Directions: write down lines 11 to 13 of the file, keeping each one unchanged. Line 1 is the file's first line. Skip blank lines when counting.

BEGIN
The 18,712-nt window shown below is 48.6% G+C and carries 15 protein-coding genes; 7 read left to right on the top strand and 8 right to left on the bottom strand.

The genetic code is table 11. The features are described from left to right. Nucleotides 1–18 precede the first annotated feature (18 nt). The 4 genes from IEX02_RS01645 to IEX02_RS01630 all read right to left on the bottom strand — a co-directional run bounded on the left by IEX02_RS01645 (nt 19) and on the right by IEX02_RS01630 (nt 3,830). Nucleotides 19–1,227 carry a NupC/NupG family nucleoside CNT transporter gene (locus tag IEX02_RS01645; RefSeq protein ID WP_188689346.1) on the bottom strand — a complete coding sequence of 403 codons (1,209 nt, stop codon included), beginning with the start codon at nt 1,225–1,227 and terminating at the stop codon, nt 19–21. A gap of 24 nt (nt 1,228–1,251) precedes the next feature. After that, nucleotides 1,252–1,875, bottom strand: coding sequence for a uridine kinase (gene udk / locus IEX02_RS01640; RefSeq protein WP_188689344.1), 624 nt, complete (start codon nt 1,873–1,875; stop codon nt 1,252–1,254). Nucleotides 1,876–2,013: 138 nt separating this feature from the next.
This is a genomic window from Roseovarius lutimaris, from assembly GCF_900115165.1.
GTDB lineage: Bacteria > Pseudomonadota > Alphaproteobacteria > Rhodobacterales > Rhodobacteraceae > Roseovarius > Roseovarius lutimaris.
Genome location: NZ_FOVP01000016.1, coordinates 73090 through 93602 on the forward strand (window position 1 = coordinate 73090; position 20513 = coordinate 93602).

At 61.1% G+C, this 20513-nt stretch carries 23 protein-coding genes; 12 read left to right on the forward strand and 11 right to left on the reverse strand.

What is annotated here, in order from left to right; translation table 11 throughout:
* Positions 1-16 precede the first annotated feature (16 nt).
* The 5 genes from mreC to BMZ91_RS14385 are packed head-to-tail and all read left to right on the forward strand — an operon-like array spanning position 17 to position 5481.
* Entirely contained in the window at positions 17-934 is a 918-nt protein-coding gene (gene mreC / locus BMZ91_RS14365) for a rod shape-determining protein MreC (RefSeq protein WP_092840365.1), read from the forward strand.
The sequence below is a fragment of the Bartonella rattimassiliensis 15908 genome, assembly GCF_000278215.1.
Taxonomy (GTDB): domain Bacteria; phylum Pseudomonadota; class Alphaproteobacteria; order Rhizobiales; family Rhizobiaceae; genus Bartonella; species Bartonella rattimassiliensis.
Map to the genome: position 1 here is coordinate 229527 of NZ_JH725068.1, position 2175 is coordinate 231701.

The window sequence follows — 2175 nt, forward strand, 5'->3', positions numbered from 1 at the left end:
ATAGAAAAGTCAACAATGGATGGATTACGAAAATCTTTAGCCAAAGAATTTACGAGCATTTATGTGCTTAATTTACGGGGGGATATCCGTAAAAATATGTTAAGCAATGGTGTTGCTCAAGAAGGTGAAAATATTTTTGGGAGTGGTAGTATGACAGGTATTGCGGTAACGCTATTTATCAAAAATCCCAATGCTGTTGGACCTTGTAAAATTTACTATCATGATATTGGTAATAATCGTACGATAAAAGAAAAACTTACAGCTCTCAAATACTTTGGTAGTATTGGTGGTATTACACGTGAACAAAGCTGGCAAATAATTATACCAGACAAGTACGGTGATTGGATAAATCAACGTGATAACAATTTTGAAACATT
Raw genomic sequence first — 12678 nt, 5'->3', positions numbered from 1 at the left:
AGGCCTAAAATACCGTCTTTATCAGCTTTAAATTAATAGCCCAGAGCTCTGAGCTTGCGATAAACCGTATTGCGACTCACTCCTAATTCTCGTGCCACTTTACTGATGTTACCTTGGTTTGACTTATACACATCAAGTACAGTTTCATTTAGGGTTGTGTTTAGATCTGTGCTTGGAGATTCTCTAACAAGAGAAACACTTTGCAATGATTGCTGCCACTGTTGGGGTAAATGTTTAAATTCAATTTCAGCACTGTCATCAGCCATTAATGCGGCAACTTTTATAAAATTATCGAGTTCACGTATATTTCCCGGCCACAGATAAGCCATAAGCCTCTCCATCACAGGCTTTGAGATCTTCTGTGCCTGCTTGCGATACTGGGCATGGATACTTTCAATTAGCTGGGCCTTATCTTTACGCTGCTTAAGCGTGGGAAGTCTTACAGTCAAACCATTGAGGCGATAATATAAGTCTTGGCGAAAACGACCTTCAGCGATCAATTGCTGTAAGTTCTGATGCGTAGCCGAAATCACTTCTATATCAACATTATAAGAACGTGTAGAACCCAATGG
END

The sequence below is a fragment of the Bartonella rattimassiliensis 15908 genome, assembly GCF_000278215.1.
Taxonomy (GTDB): domain Bacteria; phylum Pseudomonadota; class Alphaproteobacteria; order Rhizobiales; family Rhizobiaceae; genus Bartonella; species Bartonella rattimassiliensis.
Map to the genome: position 1 here is coordinate 229527 of NZ_JH725068.1, position 2175 is coordinate 231701.